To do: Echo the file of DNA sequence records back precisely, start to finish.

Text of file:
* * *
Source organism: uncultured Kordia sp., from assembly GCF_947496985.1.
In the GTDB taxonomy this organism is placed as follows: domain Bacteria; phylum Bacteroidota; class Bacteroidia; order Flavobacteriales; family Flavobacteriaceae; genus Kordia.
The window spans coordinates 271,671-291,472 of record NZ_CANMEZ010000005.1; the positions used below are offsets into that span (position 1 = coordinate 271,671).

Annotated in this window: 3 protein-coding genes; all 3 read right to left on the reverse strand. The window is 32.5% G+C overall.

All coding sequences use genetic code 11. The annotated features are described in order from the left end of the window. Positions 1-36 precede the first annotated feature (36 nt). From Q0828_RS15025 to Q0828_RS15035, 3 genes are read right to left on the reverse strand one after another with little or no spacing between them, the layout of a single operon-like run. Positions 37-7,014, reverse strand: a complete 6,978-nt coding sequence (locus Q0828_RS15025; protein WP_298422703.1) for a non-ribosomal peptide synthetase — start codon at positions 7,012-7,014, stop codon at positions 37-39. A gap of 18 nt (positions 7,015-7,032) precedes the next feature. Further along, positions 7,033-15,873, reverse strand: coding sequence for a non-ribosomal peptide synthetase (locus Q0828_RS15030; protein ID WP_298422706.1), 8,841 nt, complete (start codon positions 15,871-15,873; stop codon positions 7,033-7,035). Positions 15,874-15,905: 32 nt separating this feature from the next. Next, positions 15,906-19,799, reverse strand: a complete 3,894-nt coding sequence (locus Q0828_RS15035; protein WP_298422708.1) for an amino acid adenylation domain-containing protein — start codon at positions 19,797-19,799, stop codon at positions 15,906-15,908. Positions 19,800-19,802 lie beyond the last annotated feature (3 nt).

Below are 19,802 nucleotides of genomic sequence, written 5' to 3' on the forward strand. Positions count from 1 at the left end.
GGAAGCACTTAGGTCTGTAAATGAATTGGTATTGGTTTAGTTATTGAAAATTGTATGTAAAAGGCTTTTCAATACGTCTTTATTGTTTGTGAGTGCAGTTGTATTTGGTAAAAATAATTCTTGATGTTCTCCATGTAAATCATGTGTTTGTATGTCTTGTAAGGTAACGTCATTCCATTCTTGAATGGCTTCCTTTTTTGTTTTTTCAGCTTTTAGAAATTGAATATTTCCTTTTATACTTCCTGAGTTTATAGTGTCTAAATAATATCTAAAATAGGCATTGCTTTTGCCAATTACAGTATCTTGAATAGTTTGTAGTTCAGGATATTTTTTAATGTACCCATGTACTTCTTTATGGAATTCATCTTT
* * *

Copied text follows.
Source organism: uncultured Kordia sp., from assembly GCF_947496985.1.
In the GTDB taxonomy this organism is placed as follows: domain Bacteria; phylum Bacteroidota; class Bacteroidia; order Flavobacteriales; family Flavobacteriaceae; genus Kordia.
The window spans coordinates 271,671-291,472 of record NZ_CANMEZ010000005.1; the positions used below are offsets into that span (position 1 = coordinate 271,671).

Annotated in this window: 3 protein-coding genes; all 3 read right to left on the reverse strand. The window is 32.5% G+C overall.

All coding sequences use genetic code 11. The annotated features are described in order from the left end of the window. Positions 1-36 precede the first annotated feature (36 nt). From Q0828_RS15025 to Q0828_RS15035, 3 genes are read right to left on the reverse strand one after another with little or no spacing between them, the layout of a single operon-like run. Positions 37-7,014, reverse strand: a complete 6,978-nt coding sequence (locus Q0828_RS15025; protein WP_298422703.1) for a non-ribosomal peptide synthetase — start codon at positions 7,012-7,014, stop codon at positions 37-39. A gap of 18 nt (positions 7,015-7,032) precedes the next feature. Further along, positions 7,033-15,873, reverse strand: coding sequence for a non-ribosomal peptide synthetase (locus Q0828_RS15030; protein ID WP_298422706.1), 8,841 nt, complete (start codon positions 15,871-15,873; stop codon positions 7,033-7,035). Positions 15,874-15,905: 32 nt separating this feature from the next. Next, positions 15,906-19,799, reverse strand: a complete 3,894-nt coding sequence (locus Q0828_RS15035; protein WP_298422708.1) for an amino acid adenylation domain-containing protein — start codon at positions 19,797-19,799, stop codon at positions 15,906-15,908. Positions 19,800-19,802 lie beyond the last annotated feature (3 nt).

Below are 19,802 nucleotides of genomic sequence, written 5' to 3' on the forward strand. Positions count from 1 at the left end.
GGAAGCACTTAGGTCTGTAAATGAATTGGTATTGGTTTAGTTATTGAAAATTGTATGTAAAAGGCTTTTCAATACGTCTTTATTGTTTGTGAGTGCAGTTGTATTTGGTAAAAATAATTCTTGATGTTCTCCATGTAAATCATGTGTTTGTATGTCTTGTAAGGTAACGTCATTCCATTCTTGAATGGCTTCCTTTTTTGTTTTTTCAGCTTTTAGAAATTGAATATTTCCTTTTATACTTCCTGAGTTTATAGTGTCTAAATAATATCTAAAATAGGCATTGCTTTTGCCAATTACAGTATCTTGAATAGTTTGTAGTTCAGGATATTTTTTAATGTACCCATGTACTTCTTTATGGAATTCATCTTT